Sullivan 2006 Gendered Contexts of Mississippian Leadership in Southern Appalachia. In Leadership and Polity in Mississippian Society, Butler and Welch, eds. Southern Illinois University.
Hastorf 1991 Gender, Space, and Food in Prehistory. In Engendering Archaeology: Women in Prehistory. Gero and Conkey, eds. Pp. 132-159.
Conkey and Spector 1984 Archaeology and the study of gender. In Advances in Archaeological Method and Theory 7: 1-38.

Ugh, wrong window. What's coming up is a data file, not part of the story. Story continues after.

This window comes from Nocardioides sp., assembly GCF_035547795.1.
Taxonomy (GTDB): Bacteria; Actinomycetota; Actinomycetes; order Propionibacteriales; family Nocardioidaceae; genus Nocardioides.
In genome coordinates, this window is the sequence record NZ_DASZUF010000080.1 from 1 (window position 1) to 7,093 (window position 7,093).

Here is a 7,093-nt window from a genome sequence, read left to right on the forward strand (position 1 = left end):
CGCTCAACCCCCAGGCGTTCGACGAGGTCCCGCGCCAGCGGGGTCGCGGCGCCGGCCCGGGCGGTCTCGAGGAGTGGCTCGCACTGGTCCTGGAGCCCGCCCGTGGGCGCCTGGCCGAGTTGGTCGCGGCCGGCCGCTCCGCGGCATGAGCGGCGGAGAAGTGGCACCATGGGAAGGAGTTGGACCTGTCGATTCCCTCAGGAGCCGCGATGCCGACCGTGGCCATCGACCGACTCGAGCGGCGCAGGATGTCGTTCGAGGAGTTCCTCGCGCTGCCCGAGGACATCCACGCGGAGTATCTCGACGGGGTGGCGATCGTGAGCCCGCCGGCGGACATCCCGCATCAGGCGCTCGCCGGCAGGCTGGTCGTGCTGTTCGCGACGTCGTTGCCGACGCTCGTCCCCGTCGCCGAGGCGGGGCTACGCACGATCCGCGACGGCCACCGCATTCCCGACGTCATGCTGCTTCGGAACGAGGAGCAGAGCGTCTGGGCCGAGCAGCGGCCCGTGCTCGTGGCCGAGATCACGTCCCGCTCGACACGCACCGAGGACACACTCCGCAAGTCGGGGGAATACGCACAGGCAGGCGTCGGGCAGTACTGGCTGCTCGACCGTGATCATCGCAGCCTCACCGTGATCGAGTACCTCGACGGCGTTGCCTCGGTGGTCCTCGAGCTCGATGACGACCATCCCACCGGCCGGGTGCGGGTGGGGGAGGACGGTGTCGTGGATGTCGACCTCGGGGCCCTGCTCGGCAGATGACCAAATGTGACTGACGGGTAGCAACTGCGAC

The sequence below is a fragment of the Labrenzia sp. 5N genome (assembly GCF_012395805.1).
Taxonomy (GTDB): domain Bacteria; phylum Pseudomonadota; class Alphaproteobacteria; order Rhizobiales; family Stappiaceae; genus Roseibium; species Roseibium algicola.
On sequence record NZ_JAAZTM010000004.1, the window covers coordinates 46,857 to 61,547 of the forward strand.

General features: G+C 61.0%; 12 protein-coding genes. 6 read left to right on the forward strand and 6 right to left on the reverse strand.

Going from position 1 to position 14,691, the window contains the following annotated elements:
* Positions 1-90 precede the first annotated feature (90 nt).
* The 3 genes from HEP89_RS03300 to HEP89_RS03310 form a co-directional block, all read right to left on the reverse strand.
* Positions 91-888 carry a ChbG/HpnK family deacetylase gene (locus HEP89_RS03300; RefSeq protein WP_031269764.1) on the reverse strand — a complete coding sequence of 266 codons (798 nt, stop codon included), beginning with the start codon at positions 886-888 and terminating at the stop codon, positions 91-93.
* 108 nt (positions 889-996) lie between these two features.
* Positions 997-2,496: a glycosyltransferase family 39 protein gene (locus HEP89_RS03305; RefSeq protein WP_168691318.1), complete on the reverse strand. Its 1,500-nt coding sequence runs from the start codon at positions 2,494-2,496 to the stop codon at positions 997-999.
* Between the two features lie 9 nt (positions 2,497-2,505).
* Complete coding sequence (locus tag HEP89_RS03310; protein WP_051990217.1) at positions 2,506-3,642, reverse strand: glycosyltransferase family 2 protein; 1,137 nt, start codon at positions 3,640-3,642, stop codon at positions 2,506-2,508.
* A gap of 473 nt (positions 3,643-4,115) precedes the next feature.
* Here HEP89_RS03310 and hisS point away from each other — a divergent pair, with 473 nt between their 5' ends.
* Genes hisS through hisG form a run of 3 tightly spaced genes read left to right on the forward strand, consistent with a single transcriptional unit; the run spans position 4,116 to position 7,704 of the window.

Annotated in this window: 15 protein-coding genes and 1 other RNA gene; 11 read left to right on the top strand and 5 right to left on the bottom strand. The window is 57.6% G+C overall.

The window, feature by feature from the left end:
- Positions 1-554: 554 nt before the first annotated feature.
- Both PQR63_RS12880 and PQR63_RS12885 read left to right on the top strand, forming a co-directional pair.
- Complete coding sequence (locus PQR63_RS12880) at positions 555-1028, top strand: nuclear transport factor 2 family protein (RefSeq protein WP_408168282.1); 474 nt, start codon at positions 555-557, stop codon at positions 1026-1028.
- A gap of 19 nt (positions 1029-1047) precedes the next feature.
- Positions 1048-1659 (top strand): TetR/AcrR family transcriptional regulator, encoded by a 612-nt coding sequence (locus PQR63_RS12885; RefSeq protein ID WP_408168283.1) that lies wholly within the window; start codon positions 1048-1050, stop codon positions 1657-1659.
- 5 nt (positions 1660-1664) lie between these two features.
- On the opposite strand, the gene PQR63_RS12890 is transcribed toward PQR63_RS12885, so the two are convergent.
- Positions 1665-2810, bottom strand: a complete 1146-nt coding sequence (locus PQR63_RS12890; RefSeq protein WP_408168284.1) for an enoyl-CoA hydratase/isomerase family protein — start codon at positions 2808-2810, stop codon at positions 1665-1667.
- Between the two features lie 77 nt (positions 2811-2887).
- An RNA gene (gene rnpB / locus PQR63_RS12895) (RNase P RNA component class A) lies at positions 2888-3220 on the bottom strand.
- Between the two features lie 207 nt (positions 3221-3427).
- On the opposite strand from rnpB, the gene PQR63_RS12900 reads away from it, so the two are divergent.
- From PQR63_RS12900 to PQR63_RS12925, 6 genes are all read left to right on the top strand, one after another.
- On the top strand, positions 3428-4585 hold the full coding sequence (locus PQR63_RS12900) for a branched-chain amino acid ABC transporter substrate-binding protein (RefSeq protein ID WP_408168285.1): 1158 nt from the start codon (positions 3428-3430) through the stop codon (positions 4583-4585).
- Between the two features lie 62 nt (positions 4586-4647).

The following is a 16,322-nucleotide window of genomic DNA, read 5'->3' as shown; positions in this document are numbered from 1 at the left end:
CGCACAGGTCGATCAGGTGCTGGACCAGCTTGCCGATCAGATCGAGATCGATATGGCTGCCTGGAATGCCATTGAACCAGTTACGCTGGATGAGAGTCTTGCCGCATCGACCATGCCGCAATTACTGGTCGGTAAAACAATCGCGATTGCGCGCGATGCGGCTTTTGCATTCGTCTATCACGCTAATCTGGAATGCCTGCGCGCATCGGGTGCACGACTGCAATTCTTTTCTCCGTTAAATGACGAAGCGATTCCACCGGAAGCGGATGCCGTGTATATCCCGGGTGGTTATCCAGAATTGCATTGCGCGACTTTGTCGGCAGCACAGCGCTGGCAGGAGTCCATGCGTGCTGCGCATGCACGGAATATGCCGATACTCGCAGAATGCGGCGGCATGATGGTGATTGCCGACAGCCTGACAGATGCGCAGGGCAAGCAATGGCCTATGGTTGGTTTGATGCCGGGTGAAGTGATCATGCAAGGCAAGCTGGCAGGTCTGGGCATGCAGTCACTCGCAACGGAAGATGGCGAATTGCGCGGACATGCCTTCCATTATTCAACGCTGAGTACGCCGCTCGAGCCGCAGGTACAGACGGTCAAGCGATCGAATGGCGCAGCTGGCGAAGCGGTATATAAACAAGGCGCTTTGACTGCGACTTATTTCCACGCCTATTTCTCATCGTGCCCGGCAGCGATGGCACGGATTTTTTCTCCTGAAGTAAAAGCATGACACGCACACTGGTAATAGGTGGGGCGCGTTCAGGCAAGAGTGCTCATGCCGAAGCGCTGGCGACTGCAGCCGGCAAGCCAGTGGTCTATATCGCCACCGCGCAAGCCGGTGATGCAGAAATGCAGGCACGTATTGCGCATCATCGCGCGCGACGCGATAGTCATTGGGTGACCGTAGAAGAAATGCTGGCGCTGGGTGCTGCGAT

Redfern, R., & DeWitte, S. (2011a). A new approach to the study of Romanization in Britain: A regional perspective of cultural change in late Iron Age and Roman Dorset using the Siler and Gompertz-Makeham models of mortality American Journal of Physical Anthropology, 144 (2), 269-285 DOI: 10.1002/ajpa.21400
Brück, J. (2009). Women, Death and Social Change in the British Bronze Age Norwegian Archaeological Review, 42 (1), 1-23 DOI: 10.1080/00293650902907151
Crown, P., & Fish, S. (1996). Gender and Status in the Hohokam Pre-Classic to Classic Transition American Anthropologist, 98 (4), 803-817 DOI: 10.1525/aa.1996.98.4.02a00100